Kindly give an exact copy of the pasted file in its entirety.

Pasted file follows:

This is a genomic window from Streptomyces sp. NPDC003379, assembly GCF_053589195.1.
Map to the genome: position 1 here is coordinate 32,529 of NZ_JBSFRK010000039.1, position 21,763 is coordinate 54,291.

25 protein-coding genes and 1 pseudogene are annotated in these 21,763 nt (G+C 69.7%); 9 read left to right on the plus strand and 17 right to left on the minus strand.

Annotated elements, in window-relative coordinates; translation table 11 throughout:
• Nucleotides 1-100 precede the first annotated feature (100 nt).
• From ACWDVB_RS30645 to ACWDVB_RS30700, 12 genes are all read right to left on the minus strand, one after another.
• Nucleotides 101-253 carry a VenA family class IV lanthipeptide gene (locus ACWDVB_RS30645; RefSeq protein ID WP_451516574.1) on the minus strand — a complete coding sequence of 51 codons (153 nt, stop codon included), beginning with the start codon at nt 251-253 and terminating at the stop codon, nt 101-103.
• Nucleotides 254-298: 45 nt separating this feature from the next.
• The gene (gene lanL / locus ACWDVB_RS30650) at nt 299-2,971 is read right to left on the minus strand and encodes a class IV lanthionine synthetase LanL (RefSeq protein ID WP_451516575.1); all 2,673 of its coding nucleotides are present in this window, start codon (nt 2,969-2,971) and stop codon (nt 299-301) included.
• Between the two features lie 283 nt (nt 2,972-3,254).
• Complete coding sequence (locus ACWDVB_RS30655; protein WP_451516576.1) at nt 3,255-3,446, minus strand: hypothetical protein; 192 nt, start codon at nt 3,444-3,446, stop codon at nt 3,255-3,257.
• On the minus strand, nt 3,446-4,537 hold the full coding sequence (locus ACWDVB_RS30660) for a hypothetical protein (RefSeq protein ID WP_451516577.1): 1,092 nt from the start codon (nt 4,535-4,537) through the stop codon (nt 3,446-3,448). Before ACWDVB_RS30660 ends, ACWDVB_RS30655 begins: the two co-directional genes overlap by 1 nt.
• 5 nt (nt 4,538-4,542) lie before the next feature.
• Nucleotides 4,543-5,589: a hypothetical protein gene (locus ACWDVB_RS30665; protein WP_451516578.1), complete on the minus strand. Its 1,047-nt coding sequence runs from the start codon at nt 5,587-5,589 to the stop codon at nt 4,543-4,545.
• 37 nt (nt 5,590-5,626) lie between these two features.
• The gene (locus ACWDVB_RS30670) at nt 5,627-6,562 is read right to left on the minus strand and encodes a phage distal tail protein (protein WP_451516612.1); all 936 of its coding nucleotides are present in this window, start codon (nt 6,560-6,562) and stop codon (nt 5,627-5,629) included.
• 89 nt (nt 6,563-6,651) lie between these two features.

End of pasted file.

This is a genomic window from Streptomyces sp. NPDC003379, assembly GCF_053589195.1.
Map to the genome: position 1 here is coordinate 32,529 of NZ_JBSFRK010000039.1, position 21,763 is coordinate 54,291.

25 protein-coding genes and 1 pseudogene are annotated in these 21,763 nt (G+C 69.7%); 9 read left to right on the plus strand and 17 right to left on the minus strand.

Annotated elements, in window-relative coordinates; translation table 11 throughout:
• Nucleotides 1-100 precede the first annotated feature (100 nt).
• From ACWDVB_RS30645 to ACWDVB_RS30700, 12 genes are all read right to left on the minus strand, one after another.
• Nucleotides 101-253 carry a VenA family class IV lanthipeptide gene (locus ACWDVB_RS30645; RefSeq protein ID WP_451516574.1) on the minus strand — a complete coding sequence of 51 codons (153 nt, stop codon included), beginning with the start codon at nt 251-253 and terminating at the stop codon, nt 101-103.
• Nucleotides 254-298: 45 nt separating this feature from the next.
• The gene (gene lanL / locus ACWDVB_RS30650) at nt 299-2,971 is read right to left on the minus strand and encodes a class IV lanthionine synthetase LanL (RefSeq protein ID WP_451516575.1); all 2,673 of its coding nucleotides are present in this window, start codon (nt 2,969-2,971) and stop codon (nt 299-301) included.
• Between the two features lie 283 nt (nt 2,972-3,254).
• Complete coding sequence (locus ACWDVB_RS30655; protein WP_451516576.1) at nt 3,255-3,446, minus strand: hypothetical protein; 192 nt, start codon at nt 3,444-3,446, stop codon at nt 3,255-3,257.
• On the minus strand, nt 3,446-4,537 hold the full coding sequence (locus ACWDVB_RS30660) for a hypothetical protein (RefSeq protein ID WP_451516577.1): 1,092 nt from the start codon (nt 4,535-4,537) through the stop codon (nt 3,446-3,448). Before ACWDVB_RS30660 ends, ACWDVB_RS30655 begins: the two co-directional genes overlap by 1 nt.
• 5 nt (nt 4,538-4,542) lie before the next feature.
• Nucleotides 4,543-5,589: a hypothetical protein gene (locus ACWDVB_RS30665; protein WP_451516578.1), complete on the minus strand. Its 1,047-nt coding sequence runs from the start codon at nt 5,587-5,589 to the stop codon at nt 4,543-4,545.
• 37 nt (nt 5,590-5,626) lie between these two features.
• The gene (locus ACWDVB_RS30670) at nt 5,627-6,562 is read right to left on the minus strand and encodes a phage distal tail protein (protein WP_451516612.1); all 936 of its coding nucleotides are present in this window, start codon (nt 6,560-6,562) and stop codon (nt 5,627-5,629) included.
• 89 nt (nt 6,563-6,651) lie between these two features.